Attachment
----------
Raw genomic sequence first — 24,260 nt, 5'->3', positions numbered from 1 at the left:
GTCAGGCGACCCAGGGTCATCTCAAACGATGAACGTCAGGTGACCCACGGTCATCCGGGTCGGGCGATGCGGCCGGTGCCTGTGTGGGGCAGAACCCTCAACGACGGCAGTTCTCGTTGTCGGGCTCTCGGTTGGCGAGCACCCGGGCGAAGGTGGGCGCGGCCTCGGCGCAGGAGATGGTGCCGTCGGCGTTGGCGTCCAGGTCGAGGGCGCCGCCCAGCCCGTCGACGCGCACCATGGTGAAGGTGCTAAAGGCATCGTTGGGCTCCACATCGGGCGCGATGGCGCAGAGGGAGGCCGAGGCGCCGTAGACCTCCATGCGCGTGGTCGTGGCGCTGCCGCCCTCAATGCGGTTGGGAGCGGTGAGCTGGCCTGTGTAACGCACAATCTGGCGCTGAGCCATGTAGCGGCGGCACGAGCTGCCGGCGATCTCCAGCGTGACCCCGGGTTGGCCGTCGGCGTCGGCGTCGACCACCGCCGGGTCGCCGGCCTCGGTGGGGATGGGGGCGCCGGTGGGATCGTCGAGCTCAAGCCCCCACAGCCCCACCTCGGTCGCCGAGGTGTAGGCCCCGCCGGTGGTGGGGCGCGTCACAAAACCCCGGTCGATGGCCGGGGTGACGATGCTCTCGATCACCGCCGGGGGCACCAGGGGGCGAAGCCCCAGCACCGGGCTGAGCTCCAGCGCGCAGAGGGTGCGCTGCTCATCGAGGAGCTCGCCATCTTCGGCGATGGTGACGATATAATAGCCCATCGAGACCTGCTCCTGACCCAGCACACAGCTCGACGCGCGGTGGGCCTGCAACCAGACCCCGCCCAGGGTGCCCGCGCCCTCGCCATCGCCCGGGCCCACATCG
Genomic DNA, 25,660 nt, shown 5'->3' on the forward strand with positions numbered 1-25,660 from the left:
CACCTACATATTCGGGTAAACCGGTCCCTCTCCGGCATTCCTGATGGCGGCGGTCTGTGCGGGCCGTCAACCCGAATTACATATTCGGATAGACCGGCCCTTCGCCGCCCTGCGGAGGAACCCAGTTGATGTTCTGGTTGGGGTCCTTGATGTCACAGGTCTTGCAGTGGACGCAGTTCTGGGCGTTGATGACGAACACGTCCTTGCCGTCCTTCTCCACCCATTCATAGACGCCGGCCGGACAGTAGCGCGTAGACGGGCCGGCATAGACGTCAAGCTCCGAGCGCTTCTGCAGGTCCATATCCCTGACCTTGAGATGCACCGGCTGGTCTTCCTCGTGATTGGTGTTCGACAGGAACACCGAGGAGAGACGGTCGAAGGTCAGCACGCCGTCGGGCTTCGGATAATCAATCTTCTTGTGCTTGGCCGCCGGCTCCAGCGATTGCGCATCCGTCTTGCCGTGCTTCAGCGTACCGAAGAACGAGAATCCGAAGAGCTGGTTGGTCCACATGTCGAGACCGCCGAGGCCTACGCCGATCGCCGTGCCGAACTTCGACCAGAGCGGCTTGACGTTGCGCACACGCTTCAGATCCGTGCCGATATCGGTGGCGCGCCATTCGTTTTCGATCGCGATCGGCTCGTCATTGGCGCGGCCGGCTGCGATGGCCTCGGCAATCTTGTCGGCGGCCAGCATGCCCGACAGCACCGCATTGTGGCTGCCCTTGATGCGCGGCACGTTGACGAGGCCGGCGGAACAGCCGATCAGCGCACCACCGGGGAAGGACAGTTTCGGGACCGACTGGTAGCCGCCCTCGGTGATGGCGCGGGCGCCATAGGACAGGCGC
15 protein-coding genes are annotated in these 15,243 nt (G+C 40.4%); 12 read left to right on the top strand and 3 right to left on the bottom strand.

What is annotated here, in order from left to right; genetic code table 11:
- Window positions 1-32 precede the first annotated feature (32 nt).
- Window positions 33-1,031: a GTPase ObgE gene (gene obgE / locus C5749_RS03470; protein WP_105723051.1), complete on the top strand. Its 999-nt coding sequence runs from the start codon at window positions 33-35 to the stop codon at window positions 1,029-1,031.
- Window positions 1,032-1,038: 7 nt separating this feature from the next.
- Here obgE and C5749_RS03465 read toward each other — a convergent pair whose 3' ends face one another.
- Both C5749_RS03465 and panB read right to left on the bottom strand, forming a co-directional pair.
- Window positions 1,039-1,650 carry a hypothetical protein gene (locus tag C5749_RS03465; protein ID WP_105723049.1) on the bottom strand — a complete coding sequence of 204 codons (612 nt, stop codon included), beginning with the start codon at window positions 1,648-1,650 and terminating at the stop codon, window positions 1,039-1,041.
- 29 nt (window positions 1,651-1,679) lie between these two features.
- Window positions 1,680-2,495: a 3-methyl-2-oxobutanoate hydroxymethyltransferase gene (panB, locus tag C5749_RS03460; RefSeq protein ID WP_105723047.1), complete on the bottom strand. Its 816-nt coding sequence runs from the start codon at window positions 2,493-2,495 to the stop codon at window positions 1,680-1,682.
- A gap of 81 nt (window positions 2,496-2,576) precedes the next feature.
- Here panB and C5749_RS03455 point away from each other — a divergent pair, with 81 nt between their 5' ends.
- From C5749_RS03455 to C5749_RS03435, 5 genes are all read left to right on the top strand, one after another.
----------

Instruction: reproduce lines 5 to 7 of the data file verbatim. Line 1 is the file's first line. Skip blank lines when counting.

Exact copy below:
15 protein-coding genes are annotated in these 15,243 nt (G+C 40.4%); 12 read left to right on the top strand and 3 right to left on the bottom strand.

What is annotated here, in order from left to right; genetic code table 11:
- Window positions 1-32 precede the first annotated feature (32 nt).